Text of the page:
From School Library Journal
Gr 4-6–Ten-year-old Frank's sister has made so much trouble that the family has had to move 8 times in the last 10 years. Now that Frank is in junior high, he's hoping this latest move is the final one. The thing is, Elizabeth, 13, is invisible. While this seems like a funny setup with a lot of opportunity for comedy, the story line is shallow and fails to get off the ground. How someone who is invisible can register for school is never touched on, and apparently neither the teachers nor the principal finds an invisible student unusual. Frank worries that Elizabeth won't like the new school, but then it gets a radio station, with Elizabeth as the announcer. This fails to be a recurring theme and is never mentioned again until the quick, surprise ending.Cheryl Ashton, Amherst Public Library, OH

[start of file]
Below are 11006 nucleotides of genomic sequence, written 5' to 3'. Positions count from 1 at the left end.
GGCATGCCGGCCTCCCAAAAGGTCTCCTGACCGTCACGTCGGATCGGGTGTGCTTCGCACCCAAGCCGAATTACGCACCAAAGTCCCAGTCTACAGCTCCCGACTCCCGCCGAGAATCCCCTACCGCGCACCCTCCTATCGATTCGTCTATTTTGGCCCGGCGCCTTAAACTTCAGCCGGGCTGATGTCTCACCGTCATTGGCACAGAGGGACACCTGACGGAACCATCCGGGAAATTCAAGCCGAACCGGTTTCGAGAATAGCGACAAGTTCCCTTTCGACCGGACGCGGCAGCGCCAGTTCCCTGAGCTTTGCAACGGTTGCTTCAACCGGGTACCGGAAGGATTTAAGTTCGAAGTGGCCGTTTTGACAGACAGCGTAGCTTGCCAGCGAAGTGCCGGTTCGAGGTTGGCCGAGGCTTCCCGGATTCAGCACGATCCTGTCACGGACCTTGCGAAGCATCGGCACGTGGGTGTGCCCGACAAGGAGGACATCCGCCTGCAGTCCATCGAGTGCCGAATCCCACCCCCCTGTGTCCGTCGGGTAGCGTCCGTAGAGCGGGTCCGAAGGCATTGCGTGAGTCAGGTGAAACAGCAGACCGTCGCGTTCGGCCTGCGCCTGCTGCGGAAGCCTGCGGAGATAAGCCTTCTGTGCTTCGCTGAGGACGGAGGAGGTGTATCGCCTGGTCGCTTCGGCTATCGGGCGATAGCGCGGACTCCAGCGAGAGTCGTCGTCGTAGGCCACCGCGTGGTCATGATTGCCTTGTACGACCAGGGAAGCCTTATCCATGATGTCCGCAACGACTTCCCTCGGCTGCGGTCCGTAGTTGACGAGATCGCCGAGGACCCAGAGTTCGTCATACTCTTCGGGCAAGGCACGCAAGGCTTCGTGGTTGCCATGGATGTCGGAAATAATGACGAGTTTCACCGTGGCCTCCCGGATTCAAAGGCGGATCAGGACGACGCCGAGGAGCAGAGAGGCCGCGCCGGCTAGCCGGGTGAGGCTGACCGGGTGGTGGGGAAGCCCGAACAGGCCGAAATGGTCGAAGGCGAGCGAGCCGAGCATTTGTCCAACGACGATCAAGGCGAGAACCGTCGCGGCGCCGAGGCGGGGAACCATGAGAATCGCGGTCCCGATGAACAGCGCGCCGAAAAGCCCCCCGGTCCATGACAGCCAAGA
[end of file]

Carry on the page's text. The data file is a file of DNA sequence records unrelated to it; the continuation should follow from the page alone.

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It's not easy living with an invisible older sister, as 10-year-old Frank relates in this entertaining, first-person narrative. Invisible since birth, Elizabeth has trouble fitting in socially. When she acts up, using her invisibility with imagination and spite, the whole family suffers and eventually moves . . . again. Now that they've settled in a new neighborhood, their eighth in 10 years, Frank desperately longs to stay. But how can he ensure the happiness of his difficult 13-year-old sister, whose affliction makes her both a freak and a nonentity in junior high? Basically a realistic novel with one major element of magic, this would be a good choice for readers who wouldn't choose to read a fantasy but need one for a genre assignment. The wry, sympathetic narrator tells a story that is well paced and sometimes funny, though the ending raises questions that aren't answered here. With inviting cover art and a concept that's easy to booktalk, this short chapter book should find a ready audience. Grades 3-5. --Carolyn Phelan